I am currently mulling over acquisition of one of these. I've read a bunch about the Accordance Atlas (watched podcasts) and on Sacred Bridge though there is less on it and I have a question or two. It appears that the two are aimed at different uses. The Atlas (I know that Sacred Bridge is also an atlas but to prevent confusion I'll use Atlas here to refer to the Accordance Atlas) seems to permit considerable customization of maps and measurement, annotation and searching and so on. But it does not contain any, or perhaps any substantial, text as one would normally find in what one thinks of as a traditional bible atlas. On the other hand SB appears to be something of a Rolls Royce of bible atlases in the traditional vein. Thus considerable essays and references ( I assume all footnotes are references appear), lots of maps of course, presumably photos and so on. And I presume in the usual Accordance way, searchable by numerous fields, zoomable maps (reviews of the print edition suggest the print maps are small), and cut and paste-able etc.
So if one is trying to build an understanding of biblical geography (if you like) it would seem that SB would be the better choice. If one was doing research and plotting one's own maps, or preparing class materials for students and so on it seems that the Atlas would better suit you.I realise this description simplifies perhaps overly so, the products and probably there is some overlap, but .... I'm trying to understand the basic orientation of each.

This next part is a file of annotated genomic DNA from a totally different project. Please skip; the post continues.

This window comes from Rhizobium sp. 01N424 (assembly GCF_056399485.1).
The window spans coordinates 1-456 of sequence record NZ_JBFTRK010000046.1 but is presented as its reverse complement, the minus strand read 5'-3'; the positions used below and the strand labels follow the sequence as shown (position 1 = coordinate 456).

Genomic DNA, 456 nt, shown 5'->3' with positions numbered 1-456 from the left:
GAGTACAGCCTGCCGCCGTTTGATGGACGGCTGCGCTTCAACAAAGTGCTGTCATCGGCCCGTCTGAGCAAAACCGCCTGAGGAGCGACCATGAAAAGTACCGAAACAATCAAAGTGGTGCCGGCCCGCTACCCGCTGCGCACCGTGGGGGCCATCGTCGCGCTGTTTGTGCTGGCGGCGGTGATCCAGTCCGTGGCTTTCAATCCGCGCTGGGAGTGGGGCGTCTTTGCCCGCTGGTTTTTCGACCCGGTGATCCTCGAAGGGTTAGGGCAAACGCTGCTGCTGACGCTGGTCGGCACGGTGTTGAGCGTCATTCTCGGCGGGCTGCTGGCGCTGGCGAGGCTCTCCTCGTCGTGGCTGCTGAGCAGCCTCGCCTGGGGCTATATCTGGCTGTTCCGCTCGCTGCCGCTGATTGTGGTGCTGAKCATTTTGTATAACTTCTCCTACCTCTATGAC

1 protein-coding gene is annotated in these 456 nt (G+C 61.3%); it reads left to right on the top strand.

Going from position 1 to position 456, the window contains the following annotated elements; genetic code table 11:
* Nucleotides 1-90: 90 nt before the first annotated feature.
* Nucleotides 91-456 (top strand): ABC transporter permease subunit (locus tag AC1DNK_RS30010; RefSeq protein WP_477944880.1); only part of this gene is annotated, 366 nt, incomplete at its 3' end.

I'm trying to see if I'm missing something in respect of the basic intended uses of these resources or not. The Atlas is appealing, but I think I'd learn more from SB. I'd be interested in hearing from anyone familiar with either resource about how they use them and what the strengths or weaknesses might be in light of what I've said above.
I am currently reading my beautiful though dated copy of Father Grollenberg's Atlas of the Bible from the 50's. SB looks like a considerable update over that work.
Anyhow, any input appreciated, as always.
I own Sacred Bridge (along with several other of the Carta Series) and the Accordance Atlas. It appears you have correctly judged they are two different animals. One is static while the other is dynamic. There is value for both but which would be better for you depends on what you want to do with it. If you are interested in the data (like historical background) then you should go with a static Atlas. In this case, if you are using the atlas for teaching at church then I would encourage you not to overlook the newly released Zondervan Bible Atlas. Both of these include a number of excellent images, but they are static images.
On the other hand, if you are looking to create custom maps, particularly those in 3D, the Accordance Atlas has everything you will need. Don't overlook the fact that it comes with "Places" and "Sites" which includes some valuable information even though it is very brief. When purchased with the Graphics bundle the Photoguide has some great photos.
Let me give you a short comparison that may help you if you are interested in a static type Atlas. While leading a tour to Greece and Turkey last year we spent the night at Assos and made our way to Troas the next morning. I looked at the section in Sacred Bridge on my iPad. Compare that with what is included in the Zondervan Bible Atlas and the companions to the Accordance Atlas.